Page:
The Pact is a six-part thriller making its debut on Sundance Now and AMC+ this week, with new episodes arriving weekly until the finale premieres on Thursday, January 6, 2022. Written and created by Pete McTighe (A Discovery of Witches) and directed by Eric Styles (Hidden) and Rebecca Johnson (Call the Midwife) it has a strong cast and uses some interesting locations in Wales, including the stunning Cefn Viaduct near Merthyr Tydfil and a real-life brewery. The series has some surprisingly powerful moments thanks to its strong cast and intense pacing. Women, including women of color, play dominant roles.
In The Pact, a small Welsh town’s brewery is run by the very unpleasant Jack (Aneurin Bernard), a scion of the town’s industrial aristocracy. He’s a sexual harasser with a drug problem and is currently having an affair with an employee, who, we learn, is getting the promotion that Anna (Laura Fraser) expected. Anna’s friends Nancy (Julie Hesmondhalgh), Louie (Eiry Thomas), and Cat (Heledd Gwynn) commiserate with her but things come to a head on the night of the brewery’s 100th-anniversary party. It’s then the four women lure Jack into the boot of a car, and drive him off to the woods. After taking a few photos, they drive home.
What were they thinking? They’re all drunk, except for Nancy, the designated driver. It’s cold and raining but they have no plans to go back and free him, only vague ideas about posting the photographs on Facebook. At the very least they’ll lose their jobs, and Jack would almost certainly take revenge. Would it mean the end of the brewery and is it the only industry in town, presumably after the coal mines were closed? (And wouldn’t it have been easier to go to HR?)
Naturally, Jack ends up dead, not from exposure, but from strangulation. This puts the women in a very awkward position, particularly Anna, whose policeman husband Max (Jason Hughes) receives a field promotion. His boss D.S. Holland (Rakie Oyula) encourages him to use Anna as a way to gain the trust of the brewery workers. Despite interviews with everyone at the brewery party, the police fail to get a timeline of Jack’s activities that evening.
Anna is forced to lie again and again as the tension of the story rachets up. And by the second episode a blackmailer appears via burner phone demanding hush money to keep quiet about her involvement. Anna raids the joint savings account, lies to Max about it, and then confesses she’s given it to a friend who is in dire financial straits. She’s highly emotional, not conspirator material, and somewhat naive. She married and had children young, and feels she is only just coming into her own with the brewery job. Her daughter is proving to be a troubled teenager, and her son seems to be the most stable of the family.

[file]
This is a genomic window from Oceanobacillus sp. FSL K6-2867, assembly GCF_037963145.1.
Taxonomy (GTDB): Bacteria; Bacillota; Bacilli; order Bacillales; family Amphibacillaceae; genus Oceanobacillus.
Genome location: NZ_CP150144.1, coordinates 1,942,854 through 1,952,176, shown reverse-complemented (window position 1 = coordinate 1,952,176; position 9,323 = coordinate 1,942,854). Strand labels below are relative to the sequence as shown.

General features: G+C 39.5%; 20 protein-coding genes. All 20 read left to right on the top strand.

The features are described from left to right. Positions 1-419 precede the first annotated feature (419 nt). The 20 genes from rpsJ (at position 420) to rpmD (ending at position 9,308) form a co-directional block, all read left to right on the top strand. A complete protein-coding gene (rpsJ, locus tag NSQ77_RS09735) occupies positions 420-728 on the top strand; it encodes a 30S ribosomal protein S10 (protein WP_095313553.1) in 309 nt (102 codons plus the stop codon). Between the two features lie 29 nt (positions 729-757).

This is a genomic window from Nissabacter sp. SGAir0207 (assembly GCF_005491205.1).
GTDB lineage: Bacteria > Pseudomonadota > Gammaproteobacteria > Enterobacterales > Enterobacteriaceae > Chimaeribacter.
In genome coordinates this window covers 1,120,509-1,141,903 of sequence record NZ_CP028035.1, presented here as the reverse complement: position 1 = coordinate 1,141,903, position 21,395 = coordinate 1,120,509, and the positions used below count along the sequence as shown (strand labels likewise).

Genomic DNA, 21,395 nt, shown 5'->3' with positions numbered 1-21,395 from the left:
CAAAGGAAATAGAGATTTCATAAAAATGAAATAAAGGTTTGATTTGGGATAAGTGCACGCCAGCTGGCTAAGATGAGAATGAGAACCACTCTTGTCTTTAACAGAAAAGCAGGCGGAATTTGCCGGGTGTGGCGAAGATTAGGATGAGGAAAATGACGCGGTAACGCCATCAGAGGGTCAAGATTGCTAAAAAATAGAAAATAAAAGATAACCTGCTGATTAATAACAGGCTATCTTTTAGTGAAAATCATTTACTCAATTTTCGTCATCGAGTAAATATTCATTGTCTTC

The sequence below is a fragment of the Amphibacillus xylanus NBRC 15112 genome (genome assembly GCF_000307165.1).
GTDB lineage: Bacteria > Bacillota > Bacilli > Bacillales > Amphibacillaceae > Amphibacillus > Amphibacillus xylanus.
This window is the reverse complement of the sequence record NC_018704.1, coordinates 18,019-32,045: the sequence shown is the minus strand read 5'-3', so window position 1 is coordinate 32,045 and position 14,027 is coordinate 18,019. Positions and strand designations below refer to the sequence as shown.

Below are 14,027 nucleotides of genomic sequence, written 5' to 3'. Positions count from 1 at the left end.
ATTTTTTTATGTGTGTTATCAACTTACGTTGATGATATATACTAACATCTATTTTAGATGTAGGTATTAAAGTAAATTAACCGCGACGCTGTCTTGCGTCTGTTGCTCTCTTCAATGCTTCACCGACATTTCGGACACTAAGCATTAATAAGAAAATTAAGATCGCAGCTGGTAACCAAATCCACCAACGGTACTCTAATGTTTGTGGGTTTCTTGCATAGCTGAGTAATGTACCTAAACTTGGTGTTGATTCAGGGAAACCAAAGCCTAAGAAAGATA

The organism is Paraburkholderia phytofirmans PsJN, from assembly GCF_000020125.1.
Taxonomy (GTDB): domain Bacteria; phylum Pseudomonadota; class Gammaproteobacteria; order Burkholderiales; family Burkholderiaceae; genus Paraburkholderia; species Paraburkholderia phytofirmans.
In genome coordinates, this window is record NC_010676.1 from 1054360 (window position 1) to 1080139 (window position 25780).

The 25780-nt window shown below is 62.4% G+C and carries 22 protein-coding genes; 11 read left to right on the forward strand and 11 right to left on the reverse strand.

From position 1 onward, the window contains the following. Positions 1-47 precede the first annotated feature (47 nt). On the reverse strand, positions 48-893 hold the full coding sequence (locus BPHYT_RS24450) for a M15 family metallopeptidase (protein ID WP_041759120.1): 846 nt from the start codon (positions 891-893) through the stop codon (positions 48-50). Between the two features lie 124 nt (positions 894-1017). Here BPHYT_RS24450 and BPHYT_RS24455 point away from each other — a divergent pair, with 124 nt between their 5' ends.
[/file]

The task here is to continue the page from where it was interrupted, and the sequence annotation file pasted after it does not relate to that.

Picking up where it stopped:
As the series progresses, we learn more about each woman: Nancy’s marriage is a black hole of silence, and she seeks solace with the local priest; Cat has a criminal record, and possibly the most to lose. Her tough exterior conceals great fragility. She’s falling in love with another brewery worker, Tish (Abbie Hern), who becomes implicated in the secrecy, just as eventually Max puts his family first and destroys his career.
Louie, however, is Jack’s aunt and the mainstay of the brewery. Yet she went along with the plan, and this series convincingly shows the shock and grief of both the family and the community. The police call on her to formally identify Jack which she does with both composure and sorrow. Her brother Arwel (Eddie Marsan) returns from a trip abroad to find his son dead. Arwel breaks the news to his brewery employees with quiet grief and dignity; their response is one of shock and sympathy. We learn this is a family with a history of abuse, yet Marsan is wholly believable as he veers between getting justice for his beloved son and protecting him by destroying evidence. The police investigation stalls, but it’s clear that everything comes back to the brewery and its workers.
As a study of female friendship and camaraderie, The Pact takes us beyond the surface. These four women, who are fairly close, are now bound for life by their terrible secret. When the identity of the blackmailer is revealed, their relationship is shaken but their only choice is to stay close and keep their stories straight. We see them suffer from guilt and fear as the implications of their crime shatter any illusions they may hold about themselves or their loved ones.
So who did kill Jack? And was it just a bad piece of continuity or did the murderer––or someone else?––pull Jack’s pants up to preserve his dignity? The whole story comes out in the last episode, and it’s something of a surprise, although it holds together remarkably well.
Are you watching The Pact? What do you think?